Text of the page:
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As we take a deeper look into exclusionary discipline practices, the statistics reveal an alarming story that is disproportionately applied to age, gender, and race. Children of color, specifically African American boys, are suspended and/or expelled more often than other children.[4] Despite several studies showing that racial disparities are not explained by children’s behavior, African American children, especially boys, are consistently subject to harsher discipline for similar behaviors as their peers.[5] When children miss educational opportunities because of exclusionary practices, they are at higher risks of disengagement and diminished educational opportunities.[6] Many scholars have suggested such disproportionate trends promote a “preschool-to- prison” pipeline where young boys and girls are put on a tumultuous track that increases their risk for academic failure, absenteeism, and even incarceration.[7]

Taken together with mounting research, evidence continues to stress the importance of early learning opportunities to a child’s development and future success.

Interested in learning more about the issue of disciplinary practices? Curious about what the recommended policies and practices are for your program? Looking for concrete suggestions on how to address the challenging behavior of your children?

Take some time to explore and engage with the Program Leaders’ Guide to Supporting All Children’s Success. Let us commit to improving the early childhood experience for all children and educators in 2017!

 

[1] Gilliam, W.S. (2005). Prekindergarteners left behind: Expulsion rates in state prekindergarten systems. New Haven, CT: Yale University Child Study Center. Retrieved from http://www.ziglercenter.yale.edu/publications/National%20Prek%20Study_expulsion_tcm350-34774_tcm350-284-32.pdf [Also appears in abbreviated form under the same title, Foundation for Child Development Policy Brief Series, No. 3. Retrieved from http://www.ziglercenter.yale.edu/publications/National%20Prek%20Study_expulsion%20brief_tcm350-34775_tcm350-284-32.pdf]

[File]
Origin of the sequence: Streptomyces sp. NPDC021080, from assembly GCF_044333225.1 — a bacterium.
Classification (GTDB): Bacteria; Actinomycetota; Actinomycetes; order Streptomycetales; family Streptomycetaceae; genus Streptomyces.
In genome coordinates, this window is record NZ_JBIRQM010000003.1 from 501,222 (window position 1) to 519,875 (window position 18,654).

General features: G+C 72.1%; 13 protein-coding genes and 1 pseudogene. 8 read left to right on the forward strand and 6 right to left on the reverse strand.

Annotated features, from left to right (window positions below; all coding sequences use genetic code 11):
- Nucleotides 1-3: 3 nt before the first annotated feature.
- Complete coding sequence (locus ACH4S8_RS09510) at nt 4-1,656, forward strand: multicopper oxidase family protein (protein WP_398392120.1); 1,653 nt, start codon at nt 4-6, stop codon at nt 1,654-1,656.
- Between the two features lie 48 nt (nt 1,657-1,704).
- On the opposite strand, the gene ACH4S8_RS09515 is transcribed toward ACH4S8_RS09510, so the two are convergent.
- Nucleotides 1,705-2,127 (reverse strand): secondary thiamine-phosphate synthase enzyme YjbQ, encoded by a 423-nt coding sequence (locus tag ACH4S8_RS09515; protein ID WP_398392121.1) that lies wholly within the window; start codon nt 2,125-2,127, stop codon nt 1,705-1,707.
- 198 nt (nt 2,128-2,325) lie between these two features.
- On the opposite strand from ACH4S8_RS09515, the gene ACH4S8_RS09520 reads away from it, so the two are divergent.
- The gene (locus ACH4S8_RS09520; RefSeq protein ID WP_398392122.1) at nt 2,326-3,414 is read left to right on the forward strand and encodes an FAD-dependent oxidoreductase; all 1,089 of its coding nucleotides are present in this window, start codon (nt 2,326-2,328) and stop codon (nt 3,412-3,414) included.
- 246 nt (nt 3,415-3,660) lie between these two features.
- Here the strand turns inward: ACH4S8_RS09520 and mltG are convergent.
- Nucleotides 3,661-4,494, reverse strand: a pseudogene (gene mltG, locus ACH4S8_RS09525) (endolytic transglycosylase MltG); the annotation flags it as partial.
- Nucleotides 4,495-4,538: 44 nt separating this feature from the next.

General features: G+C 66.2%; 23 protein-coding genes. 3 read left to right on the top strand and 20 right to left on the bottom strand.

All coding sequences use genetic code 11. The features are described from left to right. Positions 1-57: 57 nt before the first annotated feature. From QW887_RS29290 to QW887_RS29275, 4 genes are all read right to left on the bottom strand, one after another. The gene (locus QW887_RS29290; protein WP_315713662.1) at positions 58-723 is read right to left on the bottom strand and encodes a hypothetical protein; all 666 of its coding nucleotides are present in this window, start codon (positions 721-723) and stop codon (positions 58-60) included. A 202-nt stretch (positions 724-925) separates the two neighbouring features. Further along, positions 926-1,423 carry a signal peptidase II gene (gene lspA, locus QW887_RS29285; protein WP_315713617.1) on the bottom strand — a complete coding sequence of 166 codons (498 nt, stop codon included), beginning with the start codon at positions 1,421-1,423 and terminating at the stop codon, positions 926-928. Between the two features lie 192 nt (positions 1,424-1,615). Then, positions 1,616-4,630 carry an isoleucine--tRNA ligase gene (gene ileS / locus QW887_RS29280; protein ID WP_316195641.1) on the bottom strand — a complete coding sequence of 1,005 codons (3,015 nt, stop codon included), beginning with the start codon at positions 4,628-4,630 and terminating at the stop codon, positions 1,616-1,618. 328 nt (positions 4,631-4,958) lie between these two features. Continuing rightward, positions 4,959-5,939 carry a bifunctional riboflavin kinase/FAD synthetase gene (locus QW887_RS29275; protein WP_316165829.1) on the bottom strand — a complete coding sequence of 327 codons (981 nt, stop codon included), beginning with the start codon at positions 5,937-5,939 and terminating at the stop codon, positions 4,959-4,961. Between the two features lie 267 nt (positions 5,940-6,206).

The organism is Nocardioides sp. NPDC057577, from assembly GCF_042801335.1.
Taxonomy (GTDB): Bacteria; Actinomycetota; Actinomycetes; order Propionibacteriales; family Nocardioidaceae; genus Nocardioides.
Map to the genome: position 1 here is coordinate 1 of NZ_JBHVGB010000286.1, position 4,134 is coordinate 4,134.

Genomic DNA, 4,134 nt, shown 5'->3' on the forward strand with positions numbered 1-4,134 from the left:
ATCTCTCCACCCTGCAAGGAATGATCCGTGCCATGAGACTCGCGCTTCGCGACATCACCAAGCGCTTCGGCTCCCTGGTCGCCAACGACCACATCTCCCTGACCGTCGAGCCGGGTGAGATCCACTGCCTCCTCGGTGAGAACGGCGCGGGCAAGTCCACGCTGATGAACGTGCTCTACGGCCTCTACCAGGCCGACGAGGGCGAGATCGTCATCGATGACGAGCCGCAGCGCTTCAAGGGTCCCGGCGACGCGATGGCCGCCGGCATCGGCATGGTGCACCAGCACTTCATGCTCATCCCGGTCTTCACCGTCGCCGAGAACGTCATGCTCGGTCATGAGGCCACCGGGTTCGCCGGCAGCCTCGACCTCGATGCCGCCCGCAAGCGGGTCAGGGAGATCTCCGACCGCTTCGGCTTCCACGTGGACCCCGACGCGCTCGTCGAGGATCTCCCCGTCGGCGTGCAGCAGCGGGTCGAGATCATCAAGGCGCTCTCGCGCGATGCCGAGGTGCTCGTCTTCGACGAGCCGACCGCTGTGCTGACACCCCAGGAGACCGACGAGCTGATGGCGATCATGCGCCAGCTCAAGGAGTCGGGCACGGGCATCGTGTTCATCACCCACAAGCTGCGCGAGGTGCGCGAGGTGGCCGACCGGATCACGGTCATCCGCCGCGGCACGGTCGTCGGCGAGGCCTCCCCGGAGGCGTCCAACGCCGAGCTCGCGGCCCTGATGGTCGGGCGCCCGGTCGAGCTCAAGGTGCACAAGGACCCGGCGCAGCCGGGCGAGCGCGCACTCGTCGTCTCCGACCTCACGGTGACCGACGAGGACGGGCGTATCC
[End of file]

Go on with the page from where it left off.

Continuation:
[2] Gilliam, W.S., & Shahar, G. (2006). Prekindergarten expulsion and suspension: Rates and predictors in one state. Infants and Young Children, 19, 228-245.

[3] Cutler, A., & Gilkerson, L. (2002). Unmet needs project: A research, coalition building and policy initiative on the unmet needs of infants, toddlers and families. Chicago, IL: University of Illinois at Chicago and Erikson Institute.

[4] Gilliam, W.S. (2005). Prekindergarteners left behind: Expulsion rates in state prekindergarten systems. New Haven, CT: Yale University Child Study Center. Retrieved from http://www.ziglercenter.yale.edu/publications/National%20Prek%20Study_expulsion_tcm350-34774_tcm350-284-32.pdf

[5] Noltemeyer, A. L., & Mcloughlin, C. S. (2010). Changes in Exclusionary Discipline Rates and Disciplinary Disproportionality over Time. International Journal of Special Education, 25(1), 59-70.

[6] Adamu, M., & Hogan, L. (2015). Point of entry: The preschool-to-prison pipeline. Retrieved online from https://cdn.americanprogress.org/wpcontent/uploads/2015/10/07133457/PointOfEntryreport-SUMMARY.pdf.

[7] Lochner, L., & Moretti, E. (2004). The effect of education on crime: Evidence from prison inmates, arrests, and self-reports. The American Economic Review, 94(1), 155-189.